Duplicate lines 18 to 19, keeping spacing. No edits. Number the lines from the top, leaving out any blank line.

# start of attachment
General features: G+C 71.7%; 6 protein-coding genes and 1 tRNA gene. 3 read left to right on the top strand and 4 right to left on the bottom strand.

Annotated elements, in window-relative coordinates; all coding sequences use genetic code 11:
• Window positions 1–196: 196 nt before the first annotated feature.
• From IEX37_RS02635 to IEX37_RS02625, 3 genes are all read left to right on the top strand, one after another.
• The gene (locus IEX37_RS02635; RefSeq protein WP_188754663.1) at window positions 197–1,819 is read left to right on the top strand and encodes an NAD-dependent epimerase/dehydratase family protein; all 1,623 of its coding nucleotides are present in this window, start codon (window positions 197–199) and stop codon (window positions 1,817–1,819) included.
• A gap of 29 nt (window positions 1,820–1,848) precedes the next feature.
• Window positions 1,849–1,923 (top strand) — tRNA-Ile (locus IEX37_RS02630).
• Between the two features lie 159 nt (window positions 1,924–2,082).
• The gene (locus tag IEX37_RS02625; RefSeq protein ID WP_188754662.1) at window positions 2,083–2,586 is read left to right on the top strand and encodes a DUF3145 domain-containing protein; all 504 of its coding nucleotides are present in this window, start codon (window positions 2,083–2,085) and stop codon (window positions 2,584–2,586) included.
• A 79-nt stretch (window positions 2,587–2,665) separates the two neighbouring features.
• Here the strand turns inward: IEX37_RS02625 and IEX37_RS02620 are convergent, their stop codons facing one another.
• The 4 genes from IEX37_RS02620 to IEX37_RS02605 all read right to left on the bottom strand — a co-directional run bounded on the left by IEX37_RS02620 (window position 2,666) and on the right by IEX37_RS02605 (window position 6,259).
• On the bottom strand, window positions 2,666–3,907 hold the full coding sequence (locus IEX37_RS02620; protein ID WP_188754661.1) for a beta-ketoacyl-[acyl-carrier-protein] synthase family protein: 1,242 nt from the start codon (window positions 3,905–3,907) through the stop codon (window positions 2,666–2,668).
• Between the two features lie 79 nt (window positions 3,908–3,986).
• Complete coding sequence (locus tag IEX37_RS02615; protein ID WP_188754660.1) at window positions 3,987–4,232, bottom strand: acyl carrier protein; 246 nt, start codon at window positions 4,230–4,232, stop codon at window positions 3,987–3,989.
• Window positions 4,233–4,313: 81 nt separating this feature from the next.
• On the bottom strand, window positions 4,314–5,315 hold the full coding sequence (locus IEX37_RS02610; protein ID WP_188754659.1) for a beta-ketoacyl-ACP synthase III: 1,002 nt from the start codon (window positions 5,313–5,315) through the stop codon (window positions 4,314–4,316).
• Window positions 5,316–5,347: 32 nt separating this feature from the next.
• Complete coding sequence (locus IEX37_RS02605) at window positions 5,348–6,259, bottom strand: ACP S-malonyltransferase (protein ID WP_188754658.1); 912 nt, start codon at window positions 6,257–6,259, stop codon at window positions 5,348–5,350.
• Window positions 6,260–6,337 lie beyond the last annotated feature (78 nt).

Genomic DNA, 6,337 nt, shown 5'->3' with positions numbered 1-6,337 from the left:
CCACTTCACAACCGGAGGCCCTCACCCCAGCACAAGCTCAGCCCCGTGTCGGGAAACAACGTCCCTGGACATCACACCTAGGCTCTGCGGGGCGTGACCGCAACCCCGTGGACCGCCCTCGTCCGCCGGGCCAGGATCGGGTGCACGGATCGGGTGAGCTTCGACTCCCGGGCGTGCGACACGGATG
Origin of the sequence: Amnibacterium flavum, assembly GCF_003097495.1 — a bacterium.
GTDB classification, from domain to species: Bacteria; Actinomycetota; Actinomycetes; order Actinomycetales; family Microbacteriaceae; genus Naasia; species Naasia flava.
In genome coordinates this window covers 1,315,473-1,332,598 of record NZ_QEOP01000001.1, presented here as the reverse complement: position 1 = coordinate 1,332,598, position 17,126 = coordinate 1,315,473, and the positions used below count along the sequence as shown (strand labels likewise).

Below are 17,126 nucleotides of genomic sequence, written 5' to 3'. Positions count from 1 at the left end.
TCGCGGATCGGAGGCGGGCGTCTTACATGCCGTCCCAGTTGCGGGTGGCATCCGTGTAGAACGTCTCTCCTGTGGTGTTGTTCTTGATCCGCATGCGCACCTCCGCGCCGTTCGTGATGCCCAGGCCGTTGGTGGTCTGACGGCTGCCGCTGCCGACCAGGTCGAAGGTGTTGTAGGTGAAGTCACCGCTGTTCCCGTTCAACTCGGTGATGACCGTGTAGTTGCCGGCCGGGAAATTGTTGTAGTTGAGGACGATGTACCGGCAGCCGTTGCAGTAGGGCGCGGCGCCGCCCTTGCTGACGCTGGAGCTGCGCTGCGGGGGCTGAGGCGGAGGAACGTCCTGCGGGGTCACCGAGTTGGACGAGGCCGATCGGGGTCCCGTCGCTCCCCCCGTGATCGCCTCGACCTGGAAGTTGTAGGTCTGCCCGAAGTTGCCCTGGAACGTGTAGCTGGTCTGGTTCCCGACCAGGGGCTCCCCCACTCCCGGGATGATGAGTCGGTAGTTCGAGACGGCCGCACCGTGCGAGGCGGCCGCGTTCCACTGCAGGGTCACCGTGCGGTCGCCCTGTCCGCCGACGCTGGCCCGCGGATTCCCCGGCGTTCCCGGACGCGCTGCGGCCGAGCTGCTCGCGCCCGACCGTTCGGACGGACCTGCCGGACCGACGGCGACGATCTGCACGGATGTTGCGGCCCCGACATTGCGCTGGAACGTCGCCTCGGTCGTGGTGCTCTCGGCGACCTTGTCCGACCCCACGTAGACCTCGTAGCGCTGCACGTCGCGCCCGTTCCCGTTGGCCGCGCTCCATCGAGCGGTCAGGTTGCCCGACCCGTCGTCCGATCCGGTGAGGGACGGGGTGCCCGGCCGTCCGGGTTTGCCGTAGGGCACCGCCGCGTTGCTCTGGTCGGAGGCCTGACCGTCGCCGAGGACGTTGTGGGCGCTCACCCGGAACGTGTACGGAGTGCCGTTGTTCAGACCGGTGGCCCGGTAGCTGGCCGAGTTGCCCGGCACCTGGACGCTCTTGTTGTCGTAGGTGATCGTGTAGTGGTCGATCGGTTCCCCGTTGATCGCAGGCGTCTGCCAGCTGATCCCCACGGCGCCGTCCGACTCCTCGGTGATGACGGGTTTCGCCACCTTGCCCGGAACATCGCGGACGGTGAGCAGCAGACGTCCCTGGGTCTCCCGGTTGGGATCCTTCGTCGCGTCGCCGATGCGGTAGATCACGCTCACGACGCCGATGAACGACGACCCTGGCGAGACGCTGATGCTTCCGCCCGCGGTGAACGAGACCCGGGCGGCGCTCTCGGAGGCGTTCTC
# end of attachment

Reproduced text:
• Window positions 5,316–5,347: 32 nt separating this feature from the next.
• Complete coding sequence (locus IEX37_RS02605) at window positions 5,348–6,259, bottom strand: ACP S-malonyltransferase (protein ID WP_188754658.1); 912 nt, start codon at window positions 6,257–6,259, stop codon at window positions 5,348–5,350.